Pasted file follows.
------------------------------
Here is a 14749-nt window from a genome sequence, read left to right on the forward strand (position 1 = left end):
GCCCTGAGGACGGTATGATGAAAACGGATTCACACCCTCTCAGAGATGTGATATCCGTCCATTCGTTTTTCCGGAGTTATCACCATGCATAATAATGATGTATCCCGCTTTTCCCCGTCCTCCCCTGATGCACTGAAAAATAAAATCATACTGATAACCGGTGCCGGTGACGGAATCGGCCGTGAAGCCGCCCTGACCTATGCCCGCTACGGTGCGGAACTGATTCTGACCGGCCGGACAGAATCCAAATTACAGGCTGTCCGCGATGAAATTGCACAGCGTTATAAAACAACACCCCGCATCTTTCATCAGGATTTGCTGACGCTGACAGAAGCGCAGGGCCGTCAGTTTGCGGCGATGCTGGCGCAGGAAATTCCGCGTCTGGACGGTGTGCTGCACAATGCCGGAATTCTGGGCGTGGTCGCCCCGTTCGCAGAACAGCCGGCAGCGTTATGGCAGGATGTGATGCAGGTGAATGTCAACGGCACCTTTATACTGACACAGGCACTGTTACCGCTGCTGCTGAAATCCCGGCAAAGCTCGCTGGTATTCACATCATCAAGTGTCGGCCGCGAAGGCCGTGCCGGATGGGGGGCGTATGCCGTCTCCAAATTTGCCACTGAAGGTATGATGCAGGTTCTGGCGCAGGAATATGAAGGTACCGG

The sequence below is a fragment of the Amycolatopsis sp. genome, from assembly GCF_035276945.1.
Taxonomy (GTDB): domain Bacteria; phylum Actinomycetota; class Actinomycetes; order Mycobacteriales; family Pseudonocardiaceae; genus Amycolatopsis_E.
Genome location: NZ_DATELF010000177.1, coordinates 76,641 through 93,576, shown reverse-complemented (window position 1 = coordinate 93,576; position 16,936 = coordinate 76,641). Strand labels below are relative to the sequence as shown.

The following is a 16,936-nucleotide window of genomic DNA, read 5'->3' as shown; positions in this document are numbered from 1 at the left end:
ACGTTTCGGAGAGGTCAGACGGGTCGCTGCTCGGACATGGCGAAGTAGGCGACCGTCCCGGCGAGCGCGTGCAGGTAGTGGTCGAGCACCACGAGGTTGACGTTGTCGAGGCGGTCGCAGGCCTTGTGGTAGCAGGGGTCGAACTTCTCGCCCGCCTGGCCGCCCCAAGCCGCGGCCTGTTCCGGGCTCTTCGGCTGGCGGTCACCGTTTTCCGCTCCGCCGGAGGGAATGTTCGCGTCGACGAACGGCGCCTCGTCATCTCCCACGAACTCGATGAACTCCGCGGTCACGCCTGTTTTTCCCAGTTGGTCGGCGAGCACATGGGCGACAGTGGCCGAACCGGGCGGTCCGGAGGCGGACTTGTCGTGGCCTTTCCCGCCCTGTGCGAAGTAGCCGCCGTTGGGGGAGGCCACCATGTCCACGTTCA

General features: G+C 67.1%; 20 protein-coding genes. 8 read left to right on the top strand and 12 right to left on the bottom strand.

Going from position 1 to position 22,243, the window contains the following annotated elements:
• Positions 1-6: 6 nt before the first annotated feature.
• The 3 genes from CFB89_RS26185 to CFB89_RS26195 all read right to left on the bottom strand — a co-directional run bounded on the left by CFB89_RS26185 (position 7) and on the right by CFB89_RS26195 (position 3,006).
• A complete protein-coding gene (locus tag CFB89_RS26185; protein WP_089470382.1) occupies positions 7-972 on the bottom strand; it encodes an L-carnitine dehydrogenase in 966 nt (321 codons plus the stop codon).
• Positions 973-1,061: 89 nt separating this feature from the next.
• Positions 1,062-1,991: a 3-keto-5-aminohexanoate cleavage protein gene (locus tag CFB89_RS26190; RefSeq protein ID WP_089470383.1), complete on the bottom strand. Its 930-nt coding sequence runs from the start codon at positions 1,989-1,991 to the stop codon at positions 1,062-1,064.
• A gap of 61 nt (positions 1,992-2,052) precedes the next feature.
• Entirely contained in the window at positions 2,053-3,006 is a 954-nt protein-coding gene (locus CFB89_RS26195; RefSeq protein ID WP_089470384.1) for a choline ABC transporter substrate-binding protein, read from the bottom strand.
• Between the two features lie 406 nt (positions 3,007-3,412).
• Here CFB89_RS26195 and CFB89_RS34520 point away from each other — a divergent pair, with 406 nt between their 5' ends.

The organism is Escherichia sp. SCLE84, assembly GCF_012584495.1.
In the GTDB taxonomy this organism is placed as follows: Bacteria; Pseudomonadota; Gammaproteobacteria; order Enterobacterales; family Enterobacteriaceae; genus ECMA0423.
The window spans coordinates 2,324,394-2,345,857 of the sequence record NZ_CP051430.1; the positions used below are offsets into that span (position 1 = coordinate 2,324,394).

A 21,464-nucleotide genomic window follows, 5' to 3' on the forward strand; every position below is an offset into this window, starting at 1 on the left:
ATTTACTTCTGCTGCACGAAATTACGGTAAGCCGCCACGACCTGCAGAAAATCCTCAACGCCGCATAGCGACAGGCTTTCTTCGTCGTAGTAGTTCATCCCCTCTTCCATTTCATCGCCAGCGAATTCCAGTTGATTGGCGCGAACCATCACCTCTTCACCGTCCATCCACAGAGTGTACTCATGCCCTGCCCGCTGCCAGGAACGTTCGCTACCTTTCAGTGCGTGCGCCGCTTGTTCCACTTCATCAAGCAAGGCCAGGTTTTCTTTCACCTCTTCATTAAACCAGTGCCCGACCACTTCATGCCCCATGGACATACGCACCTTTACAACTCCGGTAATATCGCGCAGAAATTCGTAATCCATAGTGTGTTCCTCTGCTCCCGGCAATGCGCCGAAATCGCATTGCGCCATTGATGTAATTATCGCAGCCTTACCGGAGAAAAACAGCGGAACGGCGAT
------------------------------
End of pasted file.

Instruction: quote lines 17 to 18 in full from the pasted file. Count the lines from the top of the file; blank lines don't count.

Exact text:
• Between the two features lie 406 nt (positions 3,007-3,412).
• Here CFB89_RS26195 and CFB89_RS34520 point away from each other — a divergent pair, with 406 nt between their 5' ends.